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Strategies for Investigating ‘Popular Imperialism’
Linnaeus University, Faculty of Humanities and Social Sciences, School of Cultural Sciences. (Linnaeus University Centre for Concurrences in Colonial and Postcolonial Studies)ORCID iD: 0000-0003-4041-6150
2012 (English)In: Global Communities: Transnational and Transdisciplinary Exchanges, Linnaeus University, Växjö, 29-30 October, 2012, 2012Conference paper, Oral presentation only (Other academic)
Abstract [en]

Classic imperial history generally focused on diplomacy and administration at an elite level.  With the rise of subaltern studies and postcolonial theory, attention was shifted to the colonized populations.  In recent years, many scholars have begun investigating settlers and their interactions with colonized peoples.  However, a fourth category of people involved in the imperial project, the metropolitan population of the various imperial powers, has received little scholarly attention.[1]  Nevertheless, the fact remains that most of the major colonizing countries were democracies during the era of New Imperialism, thereby implicating their populations to at least some degree in the colonial project.

The relatively few attempts to study “popular imperialism”, or the degree of involvement of metropolitan populations in their countries’ expansion overseas, have been somewhat problematic.  The first group of historians to analyze popular imperialism was strongly influenced by Marxism and often became bogged down by attempts to define reified class categories that were stymied by a more complex historical reality.   Moreover, in studying the attitudes of the metropolitan population, popular imperialism does not focus on the colonized, potentially opening it to criticism from postcolonial scholars.  Finally, while historians of popular imperialism have been very successful in unearthing vast amounts of colonial propaganda targeted at metropolitan populations, it remains unclear what real affect these had on public opinion and government policy.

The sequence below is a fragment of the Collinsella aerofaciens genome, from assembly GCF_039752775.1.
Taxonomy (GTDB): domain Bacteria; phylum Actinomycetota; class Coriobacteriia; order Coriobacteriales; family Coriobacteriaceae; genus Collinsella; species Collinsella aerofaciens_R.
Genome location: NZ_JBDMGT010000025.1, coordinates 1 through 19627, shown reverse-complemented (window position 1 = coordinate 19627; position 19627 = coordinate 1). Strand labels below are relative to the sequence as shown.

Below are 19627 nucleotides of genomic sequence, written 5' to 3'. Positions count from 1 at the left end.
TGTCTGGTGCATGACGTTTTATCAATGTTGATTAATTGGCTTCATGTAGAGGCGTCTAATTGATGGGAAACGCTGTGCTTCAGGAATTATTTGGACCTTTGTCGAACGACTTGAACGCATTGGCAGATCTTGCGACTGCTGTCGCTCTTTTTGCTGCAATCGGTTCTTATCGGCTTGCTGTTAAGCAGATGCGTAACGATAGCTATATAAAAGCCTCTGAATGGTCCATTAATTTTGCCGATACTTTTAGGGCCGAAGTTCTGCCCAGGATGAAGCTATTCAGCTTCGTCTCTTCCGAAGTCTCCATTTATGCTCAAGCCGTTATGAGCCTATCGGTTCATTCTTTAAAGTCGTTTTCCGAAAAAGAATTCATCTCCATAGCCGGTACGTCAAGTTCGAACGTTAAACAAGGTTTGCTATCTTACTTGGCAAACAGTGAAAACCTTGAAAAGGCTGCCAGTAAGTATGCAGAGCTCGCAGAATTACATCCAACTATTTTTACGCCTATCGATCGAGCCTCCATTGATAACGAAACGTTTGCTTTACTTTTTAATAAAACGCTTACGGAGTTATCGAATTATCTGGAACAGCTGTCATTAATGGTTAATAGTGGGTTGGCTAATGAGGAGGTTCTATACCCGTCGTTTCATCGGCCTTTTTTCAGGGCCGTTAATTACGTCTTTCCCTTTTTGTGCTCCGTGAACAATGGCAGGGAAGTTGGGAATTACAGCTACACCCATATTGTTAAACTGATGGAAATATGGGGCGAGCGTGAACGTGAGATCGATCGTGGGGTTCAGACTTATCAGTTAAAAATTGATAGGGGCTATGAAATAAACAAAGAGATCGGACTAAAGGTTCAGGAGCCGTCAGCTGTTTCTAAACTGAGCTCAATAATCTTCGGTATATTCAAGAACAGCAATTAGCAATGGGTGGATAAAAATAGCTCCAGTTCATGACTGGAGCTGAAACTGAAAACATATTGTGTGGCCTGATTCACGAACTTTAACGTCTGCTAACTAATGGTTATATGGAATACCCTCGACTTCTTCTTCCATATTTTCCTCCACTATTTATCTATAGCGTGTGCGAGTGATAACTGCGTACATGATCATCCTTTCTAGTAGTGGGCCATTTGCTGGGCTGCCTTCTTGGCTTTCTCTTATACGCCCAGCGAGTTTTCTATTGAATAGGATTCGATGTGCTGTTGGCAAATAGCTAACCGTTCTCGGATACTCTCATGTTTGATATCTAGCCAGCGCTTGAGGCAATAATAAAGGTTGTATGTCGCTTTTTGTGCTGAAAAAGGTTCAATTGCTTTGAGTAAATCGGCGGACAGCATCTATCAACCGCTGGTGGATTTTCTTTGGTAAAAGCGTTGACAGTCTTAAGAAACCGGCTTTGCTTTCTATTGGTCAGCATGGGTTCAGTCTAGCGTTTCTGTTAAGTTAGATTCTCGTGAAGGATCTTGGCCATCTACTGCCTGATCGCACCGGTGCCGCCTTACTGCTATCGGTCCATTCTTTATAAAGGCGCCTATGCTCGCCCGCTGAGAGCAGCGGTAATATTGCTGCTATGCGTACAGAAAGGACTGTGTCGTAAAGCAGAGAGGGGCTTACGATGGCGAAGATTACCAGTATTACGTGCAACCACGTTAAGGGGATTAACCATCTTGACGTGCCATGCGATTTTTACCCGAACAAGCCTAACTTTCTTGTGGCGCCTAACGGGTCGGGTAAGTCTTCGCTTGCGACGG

Nevertheless, I believe that studying popular imperialism helps to answer important questions that complement those posed by more classic postcolonial scholars.  It can reveal insights into why countries devoted so many resources to colonizing distant and, in many cases, (to the metropole) unimportant lands.  More importantly, it can help answer the humanitarian question of how such horrendous atrocities that accompanied nearly all colonial projects could be condoned (or ignored?) by the citizens of the democratic countries that undertook them.  What does this say about how (or whether) such people residing in imperial metropoles were cognizant of belonging to global communities? My paper will analyze the various approaches used to study popular imperialism from the 1980s until the present day and will argue that some of their methodological tools can be valuable to future studies.  I will conclude by describing how they could be applied to my own field, Japanese colonialism, where the question of collective responsibility is particularly strongly contested.

[1] At least from an imperial perspective.  They can rightly be said to have dominated history-writing otherwise.

Place, publisher, year, edition, pages
2012.
Keyword [en]
popular imperialism, audience reception, media reception, historical methodology
National Category
History
Research subject
Humanities, History
Identifiers
URN: urn:nbn:se:lnu:diva-52005OAI: oai:DiVA.org:lnu-52005DiVA: diva2:918048
Conference
Global Communities: Transnational and Transdisciplinary Exchanges, Linnaeus University, Växjö, 29-30 October, 2012
Note

Ej belagd 160420

Available from: 2016-04-08 Created: 2016-04-08 Last updated: 2017-01-18Bibliographically approved

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